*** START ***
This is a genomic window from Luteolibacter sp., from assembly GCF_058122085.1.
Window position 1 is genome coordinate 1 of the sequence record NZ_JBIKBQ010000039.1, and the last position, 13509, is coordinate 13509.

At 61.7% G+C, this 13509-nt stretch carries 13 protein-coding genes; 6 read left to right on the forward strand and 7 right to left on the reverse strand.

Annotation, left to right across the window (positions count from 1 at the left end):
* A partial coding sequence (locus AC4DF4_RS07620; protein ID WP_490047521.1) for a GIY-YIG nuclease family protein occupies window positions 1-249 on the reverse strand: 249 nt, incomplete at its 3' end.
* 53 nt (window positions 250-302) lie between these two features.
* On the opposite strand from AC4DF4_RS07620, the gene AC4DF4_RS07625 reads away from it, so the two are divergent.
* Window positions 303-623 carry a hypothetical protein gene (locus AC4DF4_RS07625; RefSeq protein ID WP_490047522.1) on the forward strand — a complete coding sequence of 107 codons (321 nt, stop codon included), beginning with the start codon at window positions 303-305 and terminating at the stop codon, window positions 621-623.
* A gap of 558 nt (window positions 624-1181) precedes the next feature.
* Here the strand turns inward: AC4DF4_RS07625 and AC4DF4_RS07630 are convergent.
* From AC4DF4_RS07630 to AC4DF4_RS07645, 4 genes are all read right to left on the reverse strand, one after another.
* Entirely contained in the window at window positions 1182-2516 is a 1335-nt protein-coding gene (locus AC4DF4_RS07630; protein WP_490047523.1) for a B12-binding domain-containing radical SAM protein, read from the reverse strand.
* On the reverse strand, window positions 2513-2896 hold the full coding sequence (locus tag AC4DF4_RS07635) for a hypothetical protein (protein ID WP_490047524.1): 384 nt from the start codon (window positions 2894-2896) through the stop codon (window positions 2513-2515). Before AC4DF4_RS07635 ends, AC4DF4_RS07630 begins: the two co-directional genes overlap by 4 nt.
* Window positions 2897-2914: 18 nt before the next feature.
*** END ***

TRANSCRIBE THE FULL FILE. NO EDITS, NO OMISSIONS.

This is a genomic window from Luteolibacter sp., from assembly GCF_058122085.1.
Window position 1 is genome coordinate 1 of the sequence record NZ_JBIKBQ010000039.1, and the last position, 13509, is coordinate 13509.

At 61.7% G+C, this 13509-nt stretch carries 13 protein-coding genes; 6 read left to right on the forward strand and 7 right to left on the reverse strand.

Annotation, left to right across the window (positions count from 1 at the left end):
* A partial coding sequence (locus AC4DF4_RS07620; protein ID WP_490047521.1) for a GIY-YIG nuclease family protein occupies window positions 1-249 on the reverse strand: 249 nt, incomplete at its 3' end.
* 53 nt (window positions 250-302) lie between these two features.
* On the opposite strand from AC4DF4_RS07620, the gene AC4DF4_RS07625 reads away from it, so the two are divergent.
* Window positions 303-623 carry a hypothetical protein gene (locus AC4DF4_RS07625; RefSeq protein ID WP_490047522.1) on the forward strand — a complete coding sequence of 107 codons (321 nt, stop codon included), beginning with the start codon at window positions 303-305 and terminating at the stop codon, window positions 621-623.
* A gap of 558 nt (window positions 624-1181) precedes the next feature.
* Here the strand turns inward: AC4DF4_RS07625 and AC4DF4_RS07630 are convergent.
* From AC4DF4_RS07630 to AC4DF4_RS07645, 4 genes are all read right to left on the reverse strand, one after another.
* Entirely contained in the window at window positions 1182-2516 is a 1335-nt protein-coding gene (locus AC4DF4_RS07630; protein WP_490047523.1) for a B12-binding domain-containing radical SAM protein, read from the reverse strand.
* On the reverse strand, window positions 2513-2896 hold the full coding sequence (locus tag AC4DF4_RS07635) for a hypothetical protein (protein ID WP_490047524.1): 384 nt from the start codon (window positions 2894-2896) through the stop codon (window positions 2513-2515). Before AC4DF4_RS07635 ends, AC4DF4_RS07630 begins: the two co-directional genes overlap by 4 nt.
* Window positions 2897-2914: 18 nt before the next feature.